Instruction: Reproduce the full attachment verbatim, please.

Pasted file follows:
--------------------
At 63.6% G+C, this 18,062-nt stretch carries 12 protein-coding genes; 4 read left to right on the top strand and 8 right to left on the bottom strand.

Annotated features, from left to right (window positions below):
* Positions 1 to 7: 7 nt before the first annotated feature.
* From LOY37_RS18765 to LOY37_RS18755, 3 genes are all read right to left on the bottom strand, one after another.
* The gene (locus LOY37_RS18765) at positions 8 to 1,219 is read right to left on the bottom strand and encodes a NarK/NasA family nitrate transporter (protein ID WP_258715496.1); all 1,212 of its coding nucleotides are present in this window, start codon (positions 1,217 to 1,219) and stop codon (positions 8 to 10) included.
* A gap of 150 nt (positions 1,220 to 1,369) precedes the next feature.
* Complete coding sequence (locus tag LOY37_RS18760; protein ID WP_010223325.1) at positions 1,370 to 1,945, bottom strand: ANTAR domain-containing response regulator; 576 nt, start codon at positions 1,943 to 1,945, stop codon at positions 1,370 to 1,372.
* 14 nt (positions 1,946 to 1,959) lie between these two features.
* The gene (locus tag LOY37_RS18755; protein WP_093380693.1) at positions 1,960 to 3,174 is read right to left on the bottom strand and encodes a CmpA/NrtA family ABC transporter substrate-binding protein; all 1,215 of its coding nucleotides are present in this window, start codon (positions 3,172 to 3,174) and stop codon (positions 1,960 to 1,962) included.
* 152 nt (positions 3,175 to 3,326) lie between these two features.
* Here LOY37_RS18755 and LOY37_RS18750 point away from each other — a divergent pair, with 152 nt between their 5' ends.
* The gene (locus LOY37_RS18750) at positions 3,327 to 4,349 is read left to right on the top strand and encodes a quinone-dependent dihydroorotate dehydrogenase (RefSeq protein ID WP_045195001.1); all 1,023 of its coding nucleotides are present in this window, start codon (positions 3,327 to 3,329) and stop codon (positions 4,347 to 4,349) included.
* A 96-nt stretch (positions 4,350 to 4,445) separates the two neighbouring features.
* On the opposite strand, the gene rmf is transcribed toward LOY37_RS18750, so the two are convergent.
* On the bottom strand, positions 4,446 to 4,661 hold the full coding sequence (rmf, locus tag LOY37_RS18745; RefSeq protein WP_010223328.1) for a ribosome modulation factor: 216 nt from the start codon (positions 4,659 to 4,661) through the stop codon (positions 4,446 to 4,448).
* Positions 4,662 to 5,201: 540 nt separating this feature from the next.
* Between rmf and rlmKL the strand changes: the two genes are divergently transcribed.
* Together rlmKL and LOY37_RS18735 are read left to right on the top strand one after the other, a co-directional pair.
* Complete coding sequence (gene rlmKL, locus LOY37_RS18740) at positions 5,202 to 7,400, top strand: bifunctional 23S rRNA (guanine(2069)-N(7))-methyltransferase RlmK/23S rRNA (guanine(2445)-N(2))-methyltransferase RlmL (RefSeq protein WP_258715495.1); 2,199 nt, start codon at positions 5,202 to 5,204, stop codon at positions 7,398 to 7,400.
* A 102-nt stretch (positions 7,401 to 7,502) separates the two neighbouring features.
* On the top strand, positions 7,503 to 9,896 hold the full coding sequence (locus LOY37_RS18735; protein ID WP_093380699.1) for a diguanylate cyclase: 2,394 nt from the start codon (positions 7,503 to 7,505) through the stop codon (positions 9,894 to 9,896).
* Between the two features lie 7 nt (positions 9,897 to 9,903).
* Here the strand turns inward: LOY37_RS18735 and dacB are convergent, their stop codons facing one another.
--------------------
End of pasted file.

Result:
At 63.6% G+C, this 18,062-nt stretch carries 12 protein-coding genes; 4 read left to right on the top strand and 8 right to left on the bottom strand.

Annotated features, from left to right (window positions below):
* Positions 1 to 7: 7 nt before the first annotated feature.
* From LOY37_RS18765 to LOY37_RS18755, 3 genes are all read right to left on the bottom strand, one after another.
* The gene (locus LOY37_RS18765) at positions 8 to 1,219 is read right to left on the bottom strand and encodes a NarK/NasA family nitrate transporter (protein ID WP_258715496.1); all 1,212 of its coding nucleotides are present in this window, start codon (positions 1,217 to 1,219) and stop codon (positions 8 to 10) included.
* A gap of 150 nt (positions 1,220 to 1,369) precedes the next feature.
* Complete coding sequence (locus tag LOY37_RS18760; protein ID WP_010223325.1) at positions 1,370 to 1,945, bottom strand: ANTAR domain-containing response regulator; 576 nt, start codon at positions 1,943 to 1,945, stop codon at positions 1,370 to 1,372.
* 14 nt (positions 1,946 to 1,959) lie between these two features.
* The gene (locus tag LOY37_RS18755; protein WP_093380693.1) at positions 1,960 to 3,174 is read right to left on the bottom strand and encodes a CmpA/NrtA family ABC transporter substrate-binding protein; all 1,215 of its coding nucleotides are present in this window, start codon (positions 3,172 to 3,174) and stop codon (positions 1,960 to 1,962) included.
* 152 nt (positions 3,175 to 3,326) lie between these two features.
* Here LOY37_RS18755 and LOY37_RS18750 point away from each other — a divergent pair, with 152 nt between their 5' ends.
* The gene (locus LOY37_RS18750) at positions 3,327 to 4,349 is read left to right on the top strand and encodes a quinone-dependent dihydroorotate dehydrogenase (RefSeq protein ID WP_045195001.1); all 1,023 of its coding nucleotides are present in this window, start codon (positions 3,327 to 3,329) and stop codon (positions 4,347 to 4,349) included.
* A 96-nt stretch (positions 4,350 to 4,445) separates the two neighbouring features.
* On the opposite strand, the gene rmf is transcribed toward LOY37_RS18750, so the two are convergent.
* On the bottom strand, positions 4,446 to 4,661 hold the full coding sequence (rmf, locus tag LOY37_RS18745; RefSeq protein WP_010223328.1) for a ribosome modulation factor: 216 nt from the start codon (positions 4,659 to 4,661) through the stop codon (positions 4,446 to 4,448).
* Positions 4,662 to 5,201: 540 nt separating this feature from the next.
* Between rmf and rlmKL the strand changes: the two genes are divergently transcribed.
* Together rlmKL and LOY37_RS18735 are read left to right on the top strand one after the other, a co-directional pair.
* Complete coding sequence (gene rlmKL, locus LOY37_RS18740) at positions 5,202 to 7,400, top strand: bifunctional 23S rRNA (guanine(2069)-N(7))-methyltransferase RlmK/23S rRNA (guanine(2445)-N(2))-methyltransferase RlmL (RefSeq protein WP_258715495.1); 2,199 nt, start codon at positions 5,202 to 5,204, stop codon at positions 7,398 to 7,400.
* A 102-nt stretch (positions 7,401 to 7,502) separates the two neighbouring features.
* On the top strand, positions 7,503 to 9,896 hold the full coding sequence (locus LOY37_RS18735; protein ID WP_093380699.1) for a diguanylate cyclase: 2,394 nt from the start codon (positions 7,503 to 7,505) through the stop codon (positions 9,894 to 9,896).
* Between the two features lie 7 nt (positions 9,897 to 9,903).
* Here the strand turns inward: LOY37_RS18735 and dacB are convergent, their stop codons facing one another.